Republicans Are Not Interested in Solving Problems

Marco RubioIt was just the other day that I was writing about how boring politics is. And the fault is entirely the Republicans’. There’s really nothing to discuss. There are no proposals for fixing problems. I mean really: the Republicans are not interested in any problems. It is all faith based politics. Their approach to guns is the perfect example. We can’t do anything about them because doing even the smallest thing would destroy some kind of vague ideological purity. But when it comes to guns, I don’t so much care because even the changes that liberals propose are unlikely to improve matters.

But on the economic front, it’s downright funny. Marco Rubio is running around the country talking about all his new ideas and how we must vote for him because he’s young and “the future.” And his ideas are that we ought to do exactly what Ronald Reagan did. There’s a big problem with this. Even if you think that Reagan’s policies worked great, they haven’t worked great since then. There are diminishing returns. It might well be true that cutting the top tax rate from 90% to 70% had a big effect. But will cutting it from 39.6% to 30.8% have as big an effect? I think the case is much stronger that it will have the opposite effect: we are now at the point that giving rich people even more money hurts the economy.

Noah Smith talked about this last year with regard to deregulation:

So… maybe Free Market Nirvana would get us there. Maybe. But it seems to me that even beneficial types of market liberalization, like every other policy improvement, are subject to diminishing returns — the low-hanging fruit gets picked first. The Kennedy tax cuts seemed to produce a burst of growth, the Reagan tax cuts a more modest bump, and the Bush tax cuts basically nothing. There’s no reason to think the same isn’t true of deregulation.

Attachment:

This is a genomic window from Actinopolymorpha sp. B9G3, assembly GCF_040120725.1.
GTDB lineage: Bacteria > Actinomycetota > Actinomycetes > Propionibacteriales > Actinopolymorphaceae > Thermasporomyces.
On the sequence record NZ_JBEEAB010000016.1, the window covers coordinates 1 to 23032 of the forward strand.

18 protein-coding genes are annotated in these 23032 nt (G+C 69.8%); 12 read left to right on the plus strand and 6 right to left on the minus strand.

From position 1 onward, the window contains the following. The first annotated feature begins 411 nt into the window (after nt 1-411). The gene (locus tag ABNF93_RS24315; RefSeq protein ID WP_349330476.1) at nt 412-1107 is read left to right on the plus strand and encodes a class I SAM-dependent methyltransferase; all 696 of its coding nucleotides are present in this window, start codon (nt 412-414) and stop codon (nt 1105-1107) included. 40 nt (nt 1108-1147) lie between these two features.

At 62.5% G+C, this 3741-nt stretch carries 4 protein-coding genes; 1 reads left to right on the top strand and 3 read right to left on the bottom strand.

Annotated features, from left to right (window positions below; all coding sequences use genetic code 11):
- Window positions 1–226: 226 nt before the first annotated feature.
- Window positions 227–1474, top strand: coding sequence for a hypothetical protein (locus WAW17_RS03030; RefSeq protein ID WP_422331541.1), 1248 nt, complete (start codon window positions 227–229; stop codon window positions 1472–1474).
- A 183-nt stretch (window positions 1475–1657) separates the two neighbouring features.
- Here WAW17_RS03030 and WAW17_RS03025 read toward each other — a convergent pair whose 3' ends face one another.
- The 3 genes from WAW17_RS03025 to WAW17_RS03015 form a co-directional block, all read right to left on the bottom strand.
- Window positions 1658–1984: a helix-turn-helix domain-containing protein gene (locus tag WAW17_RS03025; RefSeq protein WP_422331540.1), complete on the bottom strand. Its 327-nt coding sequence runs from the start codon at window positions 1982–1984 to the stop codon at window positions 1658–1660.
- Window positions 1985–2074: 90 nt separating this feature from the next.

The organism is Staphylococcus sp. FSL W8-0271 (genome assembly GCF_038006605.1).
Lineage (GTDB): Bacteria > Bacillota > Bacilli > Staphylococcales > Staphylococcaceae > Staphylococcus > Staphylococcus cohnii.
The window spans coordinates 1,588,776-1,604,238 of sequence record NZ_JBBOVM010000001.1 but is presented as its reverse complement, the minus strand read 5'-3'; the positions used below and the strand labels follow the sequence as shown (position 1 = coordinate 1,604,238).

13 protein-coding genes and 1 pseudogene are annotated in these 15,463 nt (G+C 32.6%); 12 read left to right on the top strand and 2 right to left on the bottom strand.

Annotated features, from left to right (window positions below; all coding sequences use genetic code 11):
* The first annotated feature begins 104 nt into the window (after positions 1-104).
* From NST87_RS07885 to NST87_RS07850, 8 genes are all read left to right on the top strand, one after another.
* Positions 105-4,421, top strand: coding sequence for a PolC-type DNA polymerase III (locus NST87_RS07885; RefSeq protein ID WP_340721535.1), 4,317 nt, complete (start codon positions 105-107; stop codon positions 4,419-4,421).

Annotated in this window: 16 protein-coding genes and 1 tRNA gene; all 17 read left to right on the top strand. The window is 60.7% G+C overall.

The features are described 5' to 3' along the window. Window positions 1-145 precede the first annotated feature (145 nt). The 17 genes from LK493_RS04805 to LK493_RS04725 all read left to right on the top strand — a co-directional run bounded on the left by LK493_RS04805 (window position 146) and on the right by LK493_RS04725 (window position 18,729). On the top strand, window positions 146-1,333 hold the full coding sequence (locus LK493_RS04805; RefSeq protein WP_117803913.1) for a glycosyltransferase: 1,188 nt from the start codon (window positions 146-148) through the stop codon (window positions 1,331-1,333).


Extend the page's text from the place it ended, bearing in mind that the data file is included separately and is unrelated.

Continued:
But this is what Rubio and the rest of the Republicans have on offer. And the point is not that cutting taxes would improve the economy. It is just that they are ideologically committed to cutting taxes because helping the rich is just the right thing to do. It’s like the “small government” obsession that Republicans have. They can’t give you a reason why small government is good. It is just an article of faith that it is good. Of course, they don’t actually believe in small government. They just say they are as a justification for cutting programs that help the poor and middle classes and spending more on programs that help the rich.

Conservatives are not interested in solving problems. In as much as they engage with them, it is simply to stop anything from ever being done about them.

Yesterday, Paul Krugman wrote, TINA and the ACA. It’s about how yet again, the Republicans have failed to come up with an alternative to Obamacare. It all comes down to what I’ve been talking about for year, Obamacare is the conservative policy solution for our broken healthcare system. So it is no surprise that they find it impossible to come up with a conservative alternative to it. They are against doing anything at all — on principle.

Every idea they’ve ever come up with in the past was only proposed defensively. They wanted something they could hold up to stop a more liberal plan from being enacted. This is the basis of Jonathan Chait’s Heritage Uncertainty Principle. If a policy doesn’t involve helping the rich or hurting the poor, the Republicans really aren’t interested in it. That’s a depressing fact about modern American politics.

So we liberals can get together and talk about different approaches to solving problems. But conservatives are not interested in solving problems. In as much as they engage with them, it is simply to stop anything from ever being done about them. What a sad world they live in. And what an awful world they are trying to create for all the rest of us.

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About Frank Moraes

Frank Moraes is a freelance writer and editor online and in print. He is educated as a scientist with a PhD in Atmospheric Physics. He has worked in climate science, remote sensing, throughout the computer industry, and as a college physics instructor. Find out more at About Frank Moraes.

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